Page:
- *For children* Failure to develop good oral language skills despite intensive speech and language rehabilitation and an adequate period of hearing aid use
What are the potential benefits of cochlear implants?
The benefits of cochlear implants can vary from individual to individual depending on a variety of factors, which include length of hearing loss and degree of rehabilitation following surgery. For most good candidates, the benefits are significant. Benefits may range from improved sound awareness to hearing and understanding speech in noise:
- Sound awareness
- Hearing everyday sounds
- Improved lip reading
- Hearing and understanding speech
- Improvement of the user’s own speech
- Listening in background noise
- Use of a telephone
Your surgeon and audiologist can discuss what would be reasonable expectations for performance for you or your child as the level of performance depends on certain variables including length of hearing loss, motivation, and available rehabilitative services among others.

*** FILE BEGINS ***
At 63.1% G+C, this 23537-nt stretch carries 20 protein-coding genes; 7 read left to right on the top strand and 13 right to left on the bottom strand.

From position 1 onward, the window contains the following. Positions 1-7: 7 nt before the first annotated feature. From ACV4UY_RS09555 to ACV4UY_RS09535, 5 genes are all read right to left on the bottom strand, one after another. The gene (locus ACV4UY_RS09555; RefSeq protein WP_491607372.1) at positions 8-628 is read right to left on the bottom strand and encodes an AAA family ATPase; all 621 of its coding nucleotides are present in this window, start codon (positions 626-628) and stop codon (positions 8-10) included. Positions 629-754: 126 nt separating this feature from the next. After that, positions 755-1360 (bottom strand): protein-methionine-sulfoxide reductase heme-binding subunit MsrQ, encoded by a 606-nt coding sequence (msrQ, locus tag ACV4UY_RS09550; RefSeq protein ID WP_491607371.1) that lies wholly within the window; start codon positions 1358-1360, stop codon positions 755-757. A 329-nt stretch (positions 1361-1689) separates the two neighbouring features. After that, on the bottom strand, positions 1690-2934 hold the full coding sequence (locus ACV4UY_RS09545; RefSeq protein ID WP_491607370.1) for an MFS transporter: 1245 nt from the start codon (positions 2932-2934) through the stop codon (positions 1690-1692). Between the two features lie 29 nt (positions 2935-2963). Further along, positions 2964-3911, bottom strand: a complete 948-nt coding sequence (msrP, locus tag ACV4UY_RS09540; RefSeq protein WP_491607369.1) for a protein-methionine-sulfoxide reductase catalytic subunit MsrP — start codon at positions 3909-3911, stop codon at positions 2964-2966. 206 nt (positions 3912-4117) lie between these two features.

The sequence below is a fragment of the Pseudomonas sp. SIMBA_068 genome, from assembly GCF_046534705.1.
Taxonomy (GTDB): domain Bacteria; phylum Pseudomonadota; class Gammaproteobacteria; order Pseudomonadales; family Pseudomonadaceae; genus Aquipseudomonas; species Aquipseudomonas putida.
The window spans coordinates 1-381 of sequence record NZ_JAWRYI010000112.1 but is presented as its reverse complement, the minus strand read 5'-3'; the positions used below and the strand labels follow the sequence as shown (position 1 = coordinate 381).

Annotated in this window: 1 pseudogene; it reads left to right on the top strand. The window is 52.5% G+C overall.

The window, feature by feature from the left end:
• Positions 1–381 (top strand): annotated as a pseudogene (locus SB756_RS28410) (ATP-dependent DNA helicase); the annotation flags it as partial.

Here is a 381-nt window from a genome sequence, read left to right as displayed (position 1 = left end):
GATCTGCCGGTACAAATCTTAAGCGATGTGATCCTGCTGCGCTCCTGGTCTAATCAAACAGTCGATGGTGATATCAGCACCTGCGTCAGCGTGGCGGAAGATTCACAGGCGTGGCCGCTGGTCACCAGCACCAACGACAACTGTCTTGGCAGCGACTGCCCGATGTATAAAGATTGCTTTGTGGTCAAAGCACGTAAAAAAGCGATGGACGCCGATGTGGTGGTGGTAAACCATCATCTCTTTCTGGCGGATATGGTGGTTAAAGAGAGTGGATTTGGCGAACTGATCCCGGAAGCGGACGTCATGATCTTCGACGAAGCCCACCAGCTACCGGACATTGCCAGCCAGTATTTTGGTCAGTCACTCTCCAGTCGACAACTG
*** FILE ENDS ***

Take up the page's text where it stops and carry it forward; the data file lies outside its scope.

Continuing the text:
How do I determine if I am a cochlear implant candidate?
Anyone who is hearing impaired and not receiving benefit from conventional hearing aids is a potential candidate for a cochlear implant. It is wrongly assumed by some that total deafness is required prior to being a candidate for a cochlear implant. Currently, patients with residual (remaining) hearing are allowed to undergo implantation with significant improvement.
An evaluation by an audiologist experienced with cochlear implantation is necessary to determine candidacy. This evaluation is termed a candidacy evaluation and involves the following:
- Extensive hearing examination, with and without hearing aids
- Standardized testing that determines to some degree if performance would be greater with hearing aids or with a cochlear implant (CNC words, HINT sentences)
- Speech language evaluation for communication ability and language development
Once candidacy has been established, the cochlear implant surgeon will do the following:
- Perform a complete history and physical examination
- Discuss the surgical procedure in detail